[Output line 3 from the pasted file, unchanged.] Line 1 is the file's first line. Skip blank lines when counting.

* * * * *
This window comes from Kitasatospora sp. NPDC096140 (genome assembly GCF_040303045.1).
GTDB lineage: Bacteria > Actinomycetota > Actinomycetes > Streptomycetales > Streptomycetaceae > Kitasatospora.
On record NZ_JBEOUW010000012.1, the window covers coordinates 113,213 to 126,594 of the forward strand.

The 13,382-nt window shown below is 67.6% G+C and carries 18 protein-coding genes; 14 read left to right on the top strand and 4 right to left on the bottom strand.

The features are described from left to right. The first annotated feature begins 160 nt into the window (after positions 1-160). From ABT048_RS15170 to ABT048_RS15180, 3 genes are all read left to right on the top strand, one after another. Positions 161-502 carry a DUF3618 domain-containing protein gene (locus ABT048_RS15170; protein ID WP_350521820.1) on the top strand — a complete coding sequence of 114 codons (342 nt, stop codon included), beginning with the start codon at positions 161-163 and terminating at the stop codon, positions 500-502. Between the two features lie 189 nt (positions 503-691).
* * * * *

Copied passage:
On record NZ_JBEOUW010000012.1, the window covers coordinates 113,213 to 126,594 of the forward strand.